The model tree nursery should be located near a developed area in order to access more professional manpower like a technical agricultural school. The school can provide training for the necessary expansion of tree nurseries throughout Uganda or other parts of Africa.

The nursery must be located at the banks of a water source, preferably near fast moving water like rapids or waterfalls in order to tap into the production of electricity. See http://hugenergy.us. Badly needed electricity can be used to support a host of small industries in the area.

With electricity it is possible to introduce large pumps that can provide irrigation: https://livingwatermicrofinance.org/carbon-pollution-irrigation/

The secret of this success is a sustainable approach to a tree nursery: fertilization is assured from both rabbits and fish that are part of the project. The system provides rabbit fur and meat and fish. The expansion of the project can happen very quickly to other parts of Africa once success has been proven. https://livingwatermicrofinance.org/rabbit-fish-farm/

There is a social, spiritual and economic goal of the project:

  • Socially it supports women farmers and widows and their families.
  • Spiritually small community groups of women gather weekly for support and spiritual guidance.
  • Economically the successful orchards provide needed employment rurally and can take the pressure from the high unemployment rates in the urban parts of Africa.

THE LAND ISSUE

Historically, Uganda has an abundance of land that became available upon the expulsion of white settlers by the horrific eight year rule of Idi Amin in the 1970s. Much of this land is held by the government but also to the “lucky” supporters of Amin.

Presently, there is a problem of adequate service of roads which require government funding. Taxation is the usual way to raise funds for benefits received. Many landlords are not paying adequate taxes to support such a project of good roads. In any other country the land would be seized by the government for non-payment of reasonable taxes.

For our purposes, our project needs the stability of a long term arrangement up to 50 years in order to support women farmers and their families over many generations. If Canada agrees to initiate the necessary initial investment, the Uganda government should equally share the load with free land. Uganda should also be in a position to help provide agricultural expertise that would be supported by the carbon tax fund.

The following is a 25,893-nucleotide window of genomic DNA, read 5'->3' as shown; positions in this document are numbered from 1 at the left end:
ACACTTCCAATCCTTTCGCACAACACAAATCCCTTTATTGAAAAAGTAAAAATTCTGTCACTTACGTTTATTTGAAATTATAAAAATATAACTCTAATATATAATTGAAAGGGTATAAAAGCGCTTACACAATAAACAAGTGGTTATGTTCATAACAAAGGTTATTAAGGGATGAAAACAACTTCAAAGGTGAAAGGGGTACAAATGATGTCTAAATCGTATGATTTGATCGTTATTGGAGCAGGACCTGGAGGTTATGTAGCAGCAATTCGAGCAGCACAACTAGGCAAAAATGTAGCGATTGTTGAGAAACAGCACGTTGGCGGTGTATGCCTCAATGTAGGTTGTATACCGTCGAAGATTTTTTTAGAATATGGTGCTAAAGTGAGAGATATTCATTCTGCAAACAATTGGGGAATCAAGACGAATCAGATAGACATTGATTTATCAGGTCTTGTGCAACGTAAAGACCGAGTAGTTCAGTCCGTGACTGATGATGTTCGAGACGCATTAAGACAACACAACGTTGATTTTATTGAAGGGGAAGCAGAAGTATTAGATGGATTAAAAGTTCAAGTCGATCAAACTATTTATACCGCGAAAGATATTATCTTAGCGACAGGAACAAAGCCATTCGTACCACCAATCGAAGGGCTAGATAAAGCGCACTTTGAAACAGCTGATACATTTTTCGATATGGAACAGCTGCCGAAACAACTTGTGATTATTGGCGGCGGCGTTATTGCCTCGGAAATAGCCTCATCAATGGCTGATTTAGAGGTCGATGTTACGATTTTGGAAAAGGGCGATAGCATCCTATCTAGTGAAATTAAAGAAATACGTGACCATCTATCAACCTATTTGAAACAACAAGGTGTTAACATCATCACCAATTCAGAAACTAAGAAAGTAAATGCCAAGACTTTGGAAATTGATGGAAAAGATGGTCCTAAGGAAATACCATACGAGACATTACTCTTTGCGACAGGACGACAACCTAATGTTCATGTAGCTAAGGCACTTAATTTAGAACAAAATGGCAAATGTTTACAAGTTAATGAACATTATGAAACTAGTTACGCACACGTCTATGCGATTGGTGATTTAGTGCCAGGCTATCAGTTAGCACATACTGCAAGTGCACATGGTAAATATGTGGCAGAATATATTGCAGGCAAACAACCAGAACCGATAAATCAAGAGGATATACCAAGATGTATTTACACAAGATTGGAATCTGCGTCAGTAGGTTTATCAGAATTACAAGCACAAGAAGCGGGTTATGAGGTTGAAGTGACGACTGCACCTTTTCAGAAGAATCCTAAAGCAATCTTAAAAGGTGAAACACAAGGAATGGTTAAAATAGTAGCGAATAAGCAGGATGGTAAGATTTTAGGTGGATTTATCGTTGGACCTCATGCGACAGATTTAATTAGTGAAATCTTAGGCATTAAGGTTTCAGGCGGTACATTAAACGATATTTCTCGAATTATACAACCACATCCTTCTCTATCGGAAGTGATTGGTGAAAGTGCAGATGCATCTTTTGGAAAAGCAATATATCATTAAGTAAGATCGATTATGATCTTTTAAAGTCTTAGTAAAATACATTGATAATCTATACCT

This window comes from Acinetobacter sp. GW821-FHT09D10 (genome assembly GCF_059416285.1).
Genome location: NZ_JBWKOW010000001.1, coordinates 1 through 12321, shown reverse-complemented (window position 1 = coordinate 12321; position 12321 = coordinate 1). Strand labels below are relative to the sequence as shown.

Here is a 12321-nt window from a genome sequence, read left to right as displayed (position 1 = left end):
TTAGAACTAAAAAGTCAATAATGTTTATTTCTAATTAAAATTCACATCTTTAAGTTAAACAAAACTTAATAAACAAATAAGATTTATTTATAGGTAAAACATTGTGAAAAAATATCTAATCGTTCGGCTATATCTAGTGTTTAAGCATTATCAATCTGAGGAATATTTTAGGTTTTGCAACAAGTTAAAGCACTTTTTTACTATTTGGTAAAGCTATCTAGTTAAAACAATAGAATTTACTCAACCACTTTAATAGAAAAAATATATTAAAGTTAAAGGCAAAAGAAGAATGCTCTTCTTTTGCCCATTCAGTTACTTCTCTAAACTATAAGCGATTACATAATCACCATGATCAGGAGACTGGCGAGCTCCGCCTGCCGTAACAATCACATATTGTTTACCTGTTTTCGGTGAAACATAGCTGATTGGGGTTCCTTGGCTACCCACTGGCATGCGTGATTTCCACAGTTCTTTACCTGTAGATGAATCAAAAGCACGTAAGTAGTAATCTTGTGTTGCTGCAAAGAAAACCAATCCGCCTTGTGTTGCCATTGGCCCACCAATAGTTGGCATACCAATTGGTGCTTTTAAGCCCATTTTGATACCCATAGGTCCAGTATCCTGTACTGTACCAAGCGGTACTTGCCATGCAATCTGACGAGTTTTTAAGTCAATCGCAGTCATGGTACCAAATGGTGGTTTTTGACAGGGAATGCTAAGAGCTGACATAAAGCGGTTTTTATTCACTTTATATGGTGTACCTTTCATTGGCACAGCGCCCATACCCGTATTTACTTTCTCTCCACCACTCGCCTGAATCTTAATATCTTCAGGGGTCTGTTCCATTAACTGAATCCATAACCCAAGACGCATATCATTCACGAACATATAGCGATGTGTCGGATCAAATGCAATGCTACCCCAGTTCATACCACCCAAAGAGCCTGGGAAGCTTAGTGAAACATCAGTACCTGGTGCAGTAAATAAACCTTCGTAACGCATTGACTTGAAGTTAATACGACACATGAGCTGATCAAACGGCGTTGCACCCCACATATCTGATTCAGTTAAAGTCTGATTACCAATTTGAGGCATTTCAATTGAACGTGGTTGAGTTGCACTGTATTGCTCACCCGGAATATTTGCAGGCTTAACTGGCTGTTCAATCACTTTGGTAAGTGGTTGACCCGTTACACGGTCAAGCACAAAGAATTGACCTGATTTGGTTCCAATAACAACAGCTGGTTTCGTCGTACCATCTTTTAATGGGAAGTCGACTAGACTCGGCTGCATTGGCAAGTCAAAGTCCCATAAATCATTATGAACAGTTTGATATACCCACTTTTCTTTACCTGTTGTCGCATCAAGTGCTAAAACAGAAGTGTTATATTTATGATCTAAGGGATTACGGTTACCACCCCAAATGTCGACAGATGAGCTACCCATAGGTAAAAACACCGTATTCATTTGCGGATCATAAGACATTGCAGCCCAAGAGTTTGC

Within two to three years, this same land will be providing taxation support for Uganda. Alternatively, the land can be leased on a long term contract (50 years) and the landowner must then pay for the taxes. Canada could entertain the idea of an offer-to-purchase available land at a reasonable rate.

Some land can come initially from Church lands, which will be used to support farming parishioners who in turn will support the Church clergy and buildings. Small spiritual communities are an important aspect of church life.

Lands that are donated to support this project will inherit a legacy https://livingwatermicrofinance.org/living-water-microfinance-legacy/ One can also benefit from charitable tax deductions in the western world: http://africapitalism.us/african-landlord-donation/

 Tree Nursery & Carbon Tax Fund

SO THAT OUR BROTHERS AND SISTERS CAN LIVE IN DIGNITY  Living Water MicroFinance Inc. has an operating micro model in order to deliver a solution for the Carbon Tax Fund.

The Marginalization of the Poor in the Tropics

WHICH MODERN SOCIETY ITSELF HAS CREATED

We envision a world that solves the carbon emission problem by creating the tree nursery concept in Africa.

In the past four years, global prices of staples such as maize and wheat have twice hit record levels, driving hundreds of thousands of the world’s most vulnerable people further towards hunger and poverty.

The 100-year trend of falling food prices may be over and food prices may increase by 30-50 percent within decades, severely impacting on the very poor, who spend up to 90 percent of their income on food.

Domesticate indigenous fruit trees could help provide much-needed vitamins to millions of sub-Saharan Africans. The diversity of forest, fallow and agricultural margin foods can often help provide the range of micro nutrients needed for the human diet.

The trees’ natural habitats are being lost, mainly to widespread deforestation resulting from population growth, the cutting of trees for firewood or charcoal. Due to years of unsustainable farming practices, the soil across much of Africa has been degraded. African farmers only have access to 5% of the level of fertilizer per unit area of land as compared to their East Asian counterparts.